God’s Voice to the Nations

At what instant shall I speak concerning a nation, and concerning a kingdom, to pluck up, and to put down and so destroy it, if that nation against whom I have pronounced, turn from their evil, I will repent of the evil that I had thought to do unto them” (Jeremiah 18:7-8).

The question today is: Has God spoken? Has not the voice of God been heard in the heart-rending national convulsion which is desolating the face of the earth, and bringing bereavement and bitter sorrow to nations and kingdoms by the war? The “instant” of such a speech cannot be denied, for it has come, but, whether the separate nations, or even their leaders, have recognized that voice is more than questionable.

The particular cause may be attributed to very different things. As to these we need not here speculate; but the plucking up, and pulling down, and destroying of nation after nation is only too plain. The ear may be deaf, but God has “pronounced,” and, in sore chastening, has allowed evil to fall on every nation and kingdom.

Yes, God has allowed it, and why? That is a question for each nation concerned to solemnly and seriously answer for itself. A reason there must be. It is impossible to think that He who has “no pleasure in the death of the wicked”—nay, who in love for a guilty world spared not His own Son, can find it in permitting affliction and misery to come upon His creatures without a very sufficient cause. That were incredible.

What then is the prime cause, the terrible root of this convulsion?

It is national unrighteousness. It is the specific “evil,” as seen by God, of each separate nation.

Why the Flood of Noah, by which the “old world” was destroyed, or the fiery deluge whereby the iniquitous Sodom and Gomorrah were burned to ashes? We know the cause full well.

Each of these judgments was a divine protest against the abominations of that day.

Are things better today? Do you think so? Did not Roosevelt, the ex-President of the United States of America, tell us, some years ago, that “our present civilization would end in a cataclysm”? That prediction has been verified. There must have been something radically wrong in this civilization—something intolerable in the very idol that cultured, educated, philosophic and scientific man had set before him as the goal of his ambition. If this be true of man “in his best estate” what of his lowest?

It is surely not difficult to reason back from effect to cause, or to see that the reaping must agree with the sowing. We may therefore safely conclude that seed of a desperately bad kind has been sown, freely and long, by these suffering nations, ere the frightful harvest of today could be reaped. It is, like the Flood, a divine protest against some form, or forms, of evil grievous to the Majesty of Heaven. The saving grace of God, though it marks His way throughout the period of Christianity, does not set aside the holiness of His government; that holiness must be conserved at all cost.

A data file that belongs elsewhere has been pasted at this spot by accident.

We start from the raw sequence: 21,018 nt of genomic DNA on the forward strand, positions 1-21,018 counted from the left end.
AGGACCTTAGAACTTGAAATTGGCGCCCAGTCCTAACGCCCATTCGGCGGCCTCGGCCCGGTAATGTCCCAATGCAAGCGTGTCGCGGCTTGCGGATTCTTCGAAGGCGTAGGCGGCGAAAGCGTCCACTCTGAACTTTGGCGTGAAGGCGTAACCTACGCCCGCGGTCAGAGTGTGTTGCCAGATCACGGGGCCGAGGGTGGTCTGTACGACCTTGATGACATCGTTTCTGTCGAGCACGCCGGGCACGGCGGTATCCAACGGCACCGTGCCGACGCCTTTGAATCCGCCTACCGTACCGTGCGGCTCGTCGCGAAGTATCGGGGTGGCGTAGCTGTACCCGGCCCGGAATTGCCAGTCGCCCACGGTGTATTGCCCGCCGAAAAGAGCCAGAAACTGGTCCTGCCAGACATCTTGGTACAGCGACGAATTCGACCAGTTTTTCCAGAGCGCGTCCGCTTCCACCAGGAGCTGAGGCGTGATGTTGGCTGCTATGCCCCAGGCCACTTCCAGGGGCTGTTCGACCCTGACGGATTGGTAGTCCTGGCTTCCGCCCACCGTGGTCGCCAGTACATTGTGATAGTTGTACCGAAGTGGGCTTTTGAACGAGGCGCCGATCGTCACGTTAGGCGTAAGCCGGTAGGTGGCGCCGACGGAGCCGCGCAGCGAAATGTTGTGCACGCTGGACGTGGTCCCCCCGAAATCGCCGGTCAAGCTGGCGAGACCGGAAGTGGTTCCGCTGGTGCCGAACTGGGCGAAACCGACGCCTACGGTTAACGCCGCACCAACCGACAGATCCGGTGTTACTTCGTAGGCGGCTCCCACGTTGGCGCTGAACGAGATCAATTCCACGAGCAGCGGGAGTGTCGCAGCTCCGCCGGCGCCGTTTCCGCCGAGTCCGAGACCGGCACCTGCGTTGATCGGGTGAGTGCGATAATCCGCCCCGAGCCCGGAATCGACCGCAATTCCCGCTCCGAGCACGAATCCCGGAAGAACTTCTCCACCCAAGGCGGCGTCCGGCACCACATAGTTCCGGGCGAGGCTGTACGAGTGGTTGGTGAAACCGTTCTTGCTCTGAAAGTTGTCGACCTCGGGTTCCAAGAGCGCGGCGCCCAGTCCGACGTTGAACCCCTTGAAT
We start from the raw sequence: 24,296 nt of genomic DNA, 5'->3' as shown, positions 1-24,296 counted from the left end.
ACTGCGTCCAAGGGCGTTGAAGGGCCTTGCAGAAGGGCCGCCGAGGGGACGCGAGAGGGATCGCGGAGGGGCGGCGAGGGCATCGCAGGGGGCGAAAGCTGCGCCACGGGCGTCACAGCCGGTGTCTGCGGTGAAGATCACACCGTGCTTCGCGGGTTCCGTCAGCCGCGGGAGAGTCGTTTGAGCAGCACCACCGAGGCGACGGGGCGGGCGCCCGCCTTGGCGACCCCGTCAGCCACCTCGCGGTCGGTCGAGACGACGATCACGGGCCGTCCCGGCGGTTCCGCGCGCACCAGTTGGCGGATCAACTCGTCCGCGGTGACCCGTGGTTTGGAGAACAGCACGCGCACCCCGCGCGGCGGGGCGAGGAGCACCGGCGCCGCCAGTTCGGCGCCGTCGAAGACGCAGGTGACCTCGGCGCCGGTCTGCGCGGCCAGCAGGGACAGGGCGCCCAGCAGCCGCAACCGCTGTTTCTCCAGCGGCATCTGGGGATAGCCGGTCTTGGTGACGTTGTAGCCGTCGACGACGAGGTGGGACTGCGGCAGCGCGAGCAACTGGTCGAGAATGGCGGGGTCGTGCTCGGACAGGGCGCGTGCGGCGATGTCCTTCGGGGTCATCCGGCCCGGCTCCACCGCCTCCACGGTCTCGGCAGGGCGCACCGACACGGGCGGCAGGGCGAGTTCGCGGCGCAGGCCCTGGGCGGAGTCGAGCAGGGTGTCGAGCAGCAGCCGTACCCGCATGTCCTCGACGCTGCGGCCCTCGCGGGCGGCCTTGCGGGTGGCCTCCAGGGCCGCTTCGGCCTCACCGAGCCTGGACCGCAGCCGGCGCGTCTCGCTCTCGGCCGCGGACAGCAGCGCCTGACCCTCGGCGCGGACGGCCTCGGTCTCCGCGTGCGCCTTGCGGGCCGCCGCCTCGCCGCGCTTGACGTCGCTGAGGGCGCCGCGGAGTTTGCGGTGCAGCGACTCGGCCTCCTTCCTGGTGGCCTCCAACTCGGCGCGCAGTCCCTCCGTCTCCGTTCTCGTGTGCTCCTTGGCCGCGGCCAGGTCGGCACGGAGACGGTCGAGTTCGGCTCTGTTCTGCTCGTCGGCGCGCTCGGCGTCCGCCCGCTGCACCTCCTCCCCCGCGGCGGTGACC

What then is to be done—what should be done? “If that nation,” says God, “turn from their evil I will repent of the evil that I had thought to do unto them.” That is as plain as it is gracious.

“Turn from their evil!” Who, which will do that?

Will prayer suffice? No, not alone.

Add fasting to prayer; proclaim a day for both together. Will not that avail? Intensify this, add, still further, humiliation in the acknowledgment of sins both national and personal. Can more be done?

Yes, the conditions are more stringent than all these things, however becoming. They are that the nation or kingdom should “turn from its evil.” Such a turning would prove sincerity in a way that mere lip-confessions could not.

What nation has turned, or is turning from its evil as the effect of this chastening? You cannot tell; you despair of any such result; you fear that “evil” has got such a grip on the nations that turn from it they will not.

Your fears may be well founded, for there is, alas, no common evidence of any such “turn”; so that the present convulsion only paves the way for a greater, and speaks of an Armageddon of blood to which the slaughter of today bears no comparison.

A prophet’s voice was heard in the street of Nineveh. It was the voice of God to that proud and guilty city. The king rose from his throne, laid aside his robes, covered himself with sack-cloth, and sat in ashes. He charged his subjects to cry to God, and to turn every one from his evil way, and from the violence of his hands. They did so, and God saw their works (what were they?) that they turned from their evil way, and God repented of the evil that He said He would do unto them; He did it not.

The king set a noble example, and exercised the rightful authority of his throne to enforce a line of practical conduct in his city which would counteract the threatened judgment of God. He acted like a king, and Nineveh was spared. Would not something similar happen to these distracted nations if only they too turned from their evil ways?